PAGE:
The recent publicity surrounding the Justina Pelletier case has focused attention, not only on the spurious and arbitrary nature of psychiatric diagnoses, but also on the legitimacy and appropriateness of mental health commitments. It is being widely asserted that these archaic statutes are fundamentally incompatible with current civil rights standards, and the question "should mental health commitments be abolished?" is being raised in a variety of contexts.
A new review finds that dehumanizing language, including self-dehumanization, is connected to anxiety, depression, and disordered eating.
From Atlas Obscura: In the 1930s, hundreds of people with mental disabilities committed to the now abandoned DeJarnette Sanitarium were forcibly sterilized and experimented on by the...
What would it take to go about abolishing psychiatry? If we truly eliminated all the horrid practices that are currently committed by the mental health system, what would the world look like? What follows are 15 ways our society would need to change before we could be confident that we are free from the tyranny of the mental health system.
...but how realistic is it to expect that the biological skew of Western psychiatry can be sustainably changed one small step at a time?
Both Michel Foucault and Thomas Szasz dated the beginnings of a distinct Western institutional response to madness to the late 1500s-early 1600s. But while for Foucault it started in France with the creation of the public “hôpital général” for the poor insane, for Szasz it began in England with the appearance of for-profit madhouses where upper class families shut away inconvenient relatives. Regardless of their different ideas on the beginnings of anything resembling a mental health system, both authors agree that it was characterized by the coercive incarceration of a specially labeled group.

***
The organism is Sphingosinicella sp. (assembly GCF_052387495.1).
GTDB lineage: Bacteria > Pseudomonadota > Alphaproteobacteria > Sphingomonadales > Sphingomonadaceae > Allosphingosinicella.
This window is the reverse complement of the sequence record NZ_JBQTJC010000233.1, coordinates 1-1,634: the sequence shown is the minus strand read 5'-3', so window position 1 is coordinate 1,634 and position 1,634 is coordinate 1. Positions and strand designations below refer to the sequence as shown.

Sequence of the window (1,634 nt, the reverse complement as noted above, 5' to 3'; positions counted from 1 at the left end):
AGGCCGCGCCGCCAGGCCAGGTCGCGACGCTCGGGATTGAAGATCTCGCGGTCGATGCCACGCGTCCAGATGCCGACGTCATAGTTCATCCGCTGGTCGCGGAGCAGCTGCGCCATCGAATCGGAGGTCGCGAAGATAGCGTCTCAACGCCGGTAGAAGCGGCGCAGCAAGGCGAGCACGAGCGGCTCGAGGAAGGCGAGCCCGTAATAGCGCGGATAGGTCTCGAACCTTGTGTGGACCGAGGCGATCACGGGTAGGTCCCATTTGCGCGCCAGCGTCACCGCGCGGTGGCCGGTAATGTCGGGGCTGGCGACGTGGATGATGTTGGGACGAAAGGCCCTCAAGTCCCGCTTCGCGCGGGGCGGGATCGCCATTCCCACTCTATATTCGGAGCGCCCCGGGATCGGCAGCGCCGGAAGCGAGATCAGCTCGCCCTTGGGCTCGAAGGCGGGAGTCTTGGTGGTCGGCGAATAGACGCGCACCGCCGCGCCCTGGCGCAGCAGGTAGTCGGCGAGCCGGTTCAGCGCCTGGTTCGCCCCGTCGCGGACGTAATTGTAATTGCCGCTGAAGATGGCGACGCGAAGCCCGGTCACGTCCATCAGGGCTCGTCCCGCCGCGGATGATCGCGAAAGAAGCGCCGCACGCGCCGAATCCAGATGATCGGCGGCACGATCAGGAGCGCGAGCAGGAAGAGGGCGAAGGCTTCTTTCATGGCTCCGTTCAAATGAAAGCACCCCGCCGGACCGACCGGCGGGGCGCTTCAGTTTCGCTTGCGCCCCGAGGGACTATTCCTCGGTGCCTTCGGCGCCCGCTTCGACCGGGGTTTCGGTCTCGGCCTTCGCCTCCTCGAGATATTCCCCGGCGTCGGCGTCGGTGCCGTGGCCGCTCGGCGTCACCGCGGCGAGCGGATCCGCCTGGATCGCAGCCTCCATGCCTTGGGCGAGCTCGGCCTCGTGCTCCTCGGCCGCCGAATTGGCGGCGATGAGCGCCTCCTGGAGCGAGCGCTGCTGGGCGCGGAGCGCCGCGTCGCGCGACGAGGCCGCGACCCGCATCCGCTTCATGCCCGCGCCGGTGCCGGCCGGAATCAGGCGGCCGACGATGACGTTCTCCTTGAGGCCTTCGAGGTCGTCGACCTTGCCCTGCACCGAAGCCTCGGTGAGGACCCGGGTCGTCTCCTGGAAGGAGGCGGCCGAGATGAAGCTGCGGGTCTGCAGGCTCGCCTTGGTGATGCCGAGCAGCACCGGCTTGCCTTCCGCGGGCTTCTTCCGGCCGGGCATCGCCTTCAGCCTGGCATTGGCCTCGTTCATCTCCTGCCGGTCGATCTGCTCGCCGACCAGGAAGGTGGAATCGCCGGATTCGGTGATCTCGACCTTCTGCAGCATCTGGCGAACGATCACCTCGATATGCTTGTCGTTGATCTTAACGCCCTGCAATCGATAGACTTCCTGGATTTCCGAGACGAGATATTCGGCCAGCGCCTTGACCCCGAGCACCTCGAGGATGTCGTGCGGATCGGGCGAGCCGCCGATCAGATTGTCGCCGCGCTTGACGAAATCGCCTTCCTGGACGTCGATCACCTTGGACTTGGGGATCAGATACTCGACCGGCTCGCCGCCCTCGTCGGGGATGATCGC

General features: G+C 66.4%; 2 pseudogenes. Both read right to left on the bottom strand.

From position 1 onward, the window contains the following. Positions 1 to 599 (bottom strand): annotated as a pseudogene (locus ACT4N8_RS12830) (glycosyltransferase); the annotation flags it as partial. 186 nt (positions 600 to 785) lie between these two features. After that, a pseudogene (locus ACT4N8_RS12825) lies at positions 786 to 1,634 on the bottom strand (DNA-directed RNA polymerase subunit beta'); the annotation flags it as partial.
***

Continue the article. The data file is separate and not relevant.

On World Mental Health Day, UN expert Dainius Pūras calls for a shift away from medical solutions toward a rights-based approach to make life “more liveable.” He calls for states to address societal determinants of mental health, promoting autonomy and resilience.
Dr. Dainius Pūras argues that the status quo in mental health treatment is no longer acceptable and demands political action to promote human rights.
The experience with the UN Working Group on Arbitrary Detention's visit to the US is a watershed for our work against forced psychiatry. Step by step, global and national advocacy support each other as part of a worldwide movement to abolish forced psychiatry using the UN human rights framework.
New study links involuntary hospitalization with psychotic diagnosis, previous involuntary hospitalization, and economic deprivation.
A review of the literature demonstrates that coercive practices lack empirical support and violate human rights.
Changing the mental health and psychosocial support system in Germany requires public debate about the ways our society should help and support people in mental crisis and with chronic mental health problems. We believe the driving force behind all help and support should be humanitarianism and respect for inalienable human rights.
There is indeed a crisis in the mental health business. The crisis derives from psychiatry's spurious and self-serving premise that all significant problems of thinking, feeling, and/or behaving are brain illnesses that are correctable by psychiatric drugs.